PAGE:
How Safe Are High-Rise Buildings?

How Safe Are High-Rise Buildings?

The Impact of Batteries on the Environment Reading How Safe Are High-Rise Buildings? 8 minutes

In the wake of events such as the 2017 Grenfell disaster and the 2019 Bolton Cube fire, many people have become concerned with the fire safety of high-rise buildings. High-rise buildings present many unique challenges not found with other properties. Combined with the cladding crisis, these have led to several catastrophic incidents. But are high rises safe? And what is being done to prevent more similar incidents?

 

What is a high-rise building?

Definitions of a high-rise building qualify slightly depending on the source. Generally, high rise refers to buildings between 7 - 10 storeys (23 - 30 metres), though it is sometimes applied to buildings over 18 metres. The 18-metre definition is connected to the reach of fire rescue equipment. It has been adopted in legislation following the Hackett review of building regulation and fire safety. 

 

High Rise Fire Safety

The characteristics of a highrise often include that occupants would reasonably require a lift due to the number of storeys. The height of a high-rise building is beyond the reach of available fire fighting equipment, and their height can affect occupants' ability to evacuate.

These characteristics raise safety concerns, particularly surrounding fire safety.

 

How The Cladding Crisis Affects High-Rise Buildings

At the heart of the Grenfell disaster is the use of inappropriate building materials. Specifically, unsuitable cladding was used, which allowed the fire to spread through the outside of the building, circumventing any internal fire-stopping measures.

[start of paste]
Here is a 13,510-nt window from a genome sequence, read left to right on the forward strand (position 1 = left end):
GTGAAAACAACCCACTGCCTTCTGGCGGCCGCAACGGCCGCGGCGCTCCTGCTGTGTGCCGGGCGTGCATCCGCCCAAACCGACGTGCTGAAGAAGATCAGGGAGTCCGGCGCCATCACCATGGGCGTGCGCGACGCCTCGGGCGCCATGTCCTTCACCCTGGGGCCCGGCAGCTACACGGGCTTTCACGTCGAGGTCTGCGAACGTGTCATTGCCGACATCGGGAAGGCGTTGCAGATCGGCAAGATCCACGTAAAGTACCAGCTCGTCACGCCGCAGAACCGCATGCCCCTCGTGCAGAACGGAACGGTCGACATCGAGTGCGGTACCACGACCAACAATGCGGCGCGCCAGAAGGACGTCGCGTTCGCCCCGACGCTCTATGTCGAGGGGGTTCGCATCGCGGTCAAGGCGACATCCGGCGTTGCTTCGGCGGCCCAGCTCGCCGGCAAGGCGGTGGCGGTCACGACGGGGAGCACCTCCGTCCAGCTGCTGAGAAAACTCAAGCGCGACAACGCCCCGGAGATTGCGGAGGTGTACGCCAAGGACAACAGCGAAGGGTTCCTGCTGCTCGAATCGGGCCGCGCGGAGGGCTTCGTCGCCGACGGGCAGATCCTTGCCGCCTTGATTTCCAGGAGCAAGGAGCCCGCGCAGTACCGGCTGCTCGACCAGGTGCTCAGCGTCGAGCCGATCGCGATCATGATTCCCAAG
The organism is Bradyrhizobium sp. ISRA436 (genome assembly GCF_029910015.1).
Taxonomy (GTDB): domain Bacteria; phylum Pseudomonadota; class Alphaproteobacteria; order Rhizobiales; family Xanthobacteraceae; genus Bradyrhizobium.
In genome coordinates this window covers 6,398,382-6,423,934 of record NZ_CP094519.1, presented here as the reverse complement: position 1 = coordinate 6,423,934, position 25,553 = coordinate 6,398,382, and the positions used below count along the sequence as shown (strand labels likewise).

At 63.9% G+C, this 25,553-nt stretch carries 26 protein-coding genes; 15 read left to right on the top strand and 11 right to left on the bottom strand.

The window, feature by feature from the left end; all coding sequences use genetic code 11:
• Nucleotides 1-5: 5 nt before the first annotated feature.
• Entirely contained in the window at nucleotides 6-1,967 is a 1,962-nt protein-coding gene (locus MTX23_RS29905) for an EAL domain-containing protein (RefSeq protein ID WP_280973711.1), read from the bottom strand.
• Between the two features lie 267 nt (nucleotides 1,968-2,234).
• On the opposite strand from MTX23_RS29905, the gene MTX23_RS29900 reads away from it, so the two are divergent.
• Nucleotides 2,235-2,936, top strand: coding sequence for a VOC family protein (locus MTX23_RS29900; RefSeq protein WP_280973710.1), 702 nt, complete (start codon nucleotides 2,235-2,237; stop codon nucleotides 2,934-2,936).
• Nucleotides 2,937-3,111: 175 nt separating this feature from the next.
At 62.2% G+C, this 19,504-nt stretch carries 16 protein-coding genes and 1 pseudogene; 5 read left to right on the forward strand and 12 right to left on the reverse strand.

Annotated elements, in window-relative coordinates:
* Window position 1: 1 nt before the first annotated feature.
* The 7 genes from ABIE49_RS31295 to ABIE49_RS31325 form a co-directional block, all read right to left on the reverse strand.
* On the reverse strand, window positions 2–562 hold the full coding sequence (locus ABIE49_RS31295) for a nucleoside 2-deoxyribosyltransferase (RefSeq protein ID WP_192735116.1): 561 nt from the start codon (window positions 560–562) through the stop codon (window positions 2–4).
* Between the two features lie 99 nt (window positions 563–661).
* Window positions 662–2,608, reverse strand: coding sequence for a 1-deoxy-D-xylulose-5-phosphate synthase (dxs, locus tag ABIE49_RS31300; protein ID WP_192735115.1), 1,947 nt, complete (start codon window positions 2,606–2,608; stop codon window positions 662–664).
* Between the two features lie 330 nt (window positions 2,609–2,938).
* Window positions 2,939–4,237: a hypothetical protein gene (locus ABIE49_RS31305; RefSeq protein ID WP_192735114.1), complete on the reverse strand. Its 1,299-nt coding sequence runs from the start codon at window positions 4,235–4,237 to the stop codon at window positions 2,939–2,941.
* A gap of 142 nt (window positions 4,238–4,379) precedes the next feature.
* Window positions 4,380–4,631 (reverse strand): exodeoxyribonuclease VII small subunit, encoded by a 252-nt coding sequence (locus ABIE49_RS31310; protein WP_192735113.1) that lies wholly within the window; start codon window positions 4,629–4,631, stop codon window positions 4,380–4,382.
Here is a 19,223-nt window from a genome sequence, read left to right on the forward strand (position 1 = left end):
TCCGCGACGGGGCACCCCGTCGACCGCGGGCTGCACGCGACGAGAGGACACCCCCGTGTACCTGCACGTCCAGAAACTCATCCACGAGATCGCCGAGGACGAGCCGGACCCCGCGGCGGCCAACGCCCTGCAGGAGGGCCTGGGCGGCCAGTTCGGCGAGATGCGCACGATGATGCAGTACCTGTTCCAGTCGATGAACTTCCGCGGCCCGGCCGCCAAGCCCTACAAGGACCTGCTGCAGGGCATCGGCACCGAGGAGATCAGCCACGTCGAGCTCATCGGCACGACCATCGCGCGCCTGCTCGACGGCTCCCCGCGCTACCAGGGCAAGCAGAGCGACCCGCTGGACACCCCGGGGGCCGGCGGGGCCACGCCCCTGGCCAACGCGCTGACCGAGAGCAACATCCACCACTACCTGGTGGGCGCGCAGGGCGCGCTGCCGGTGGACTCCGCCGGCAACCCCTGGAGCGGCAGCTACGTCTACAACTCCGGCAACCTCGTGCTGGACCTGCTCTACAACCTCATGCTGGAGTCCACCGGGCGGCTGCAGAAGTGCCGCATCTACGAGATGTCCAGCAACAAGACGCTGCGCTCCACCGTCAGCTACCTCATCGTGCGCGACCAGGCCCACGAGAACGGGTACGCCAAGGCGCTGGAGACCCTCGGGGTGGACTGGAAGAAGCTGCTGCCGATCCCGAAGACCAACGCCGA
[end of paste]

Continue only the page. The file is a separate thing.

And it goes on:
Whilst devastating, the cladding crisis is not an inherent flaw of high-rise buildings. Tighter controls and surveillance on the manufacture and supply of building materials aims to rule out similar incidents.

 

Challenges Of Evacuating High-Rise Buildings

When we come to evacuating, we encounter an inherent and not easily solved problem of high-rise buildings. Unlike cladding regulations, which can be changed, evacuation procedures are restricted by the property's design.

High-rise buildings are not designed for complete evacuations. The often narrow stairways may struggle to accommodate large numbers of occupants, and a mass of evacuating tenants can make it more challenging for firefighters to access the property. Without access to lifts, less able-bodied people may struggle to exit the building.

 

What Is Fire Compartmentation?

Fire compartmentation works by separating a building into sections, each separated by fire-resistant compartment walls and floors to prevent the spread to other areas of the building. This allows for a concentrated evacuation of, for example, the affected flat without the need for a full-scale evacuation which brings its own challenges, as discussed earlier.

Fire compartmentation is an element of fire-stopping which is required by UK passive fire protection laws. In accordance with these laws, fire-stopping equipment, such as fire barriers, fire curtains, and fire doors, are placed throughout the building to create a safe exit for tenants and access for emergency services.

 

Stay Put Policies

High-rise buildings are designed with fire compartmentation in mind. If the fire is not going to spread outside of the flat, it started in there is no requirement for neighbours to evacuate.

Because high-rise buildings are designed to prevent the spread of fires, those not in the area immediately affected are often advised to remain in their flats. This is known as a stay put policy. However, as we have discussed, a stay put policy can be deadly when compartmentation fails, as in the case of Grenfell.

Efforts to tackle the cladding crisis aim to achieve the necessary fire compartmentation for stay put policies to work as intended. With sufficient fire-stopping, residents of flats other than the one where the fire originated should be unaffected by the fire.

But the testing methods used to assess cladding safety, and by extension, the assessment of the risks of fire spreading, have been criticised. This has led to calls to abandon stay put policies.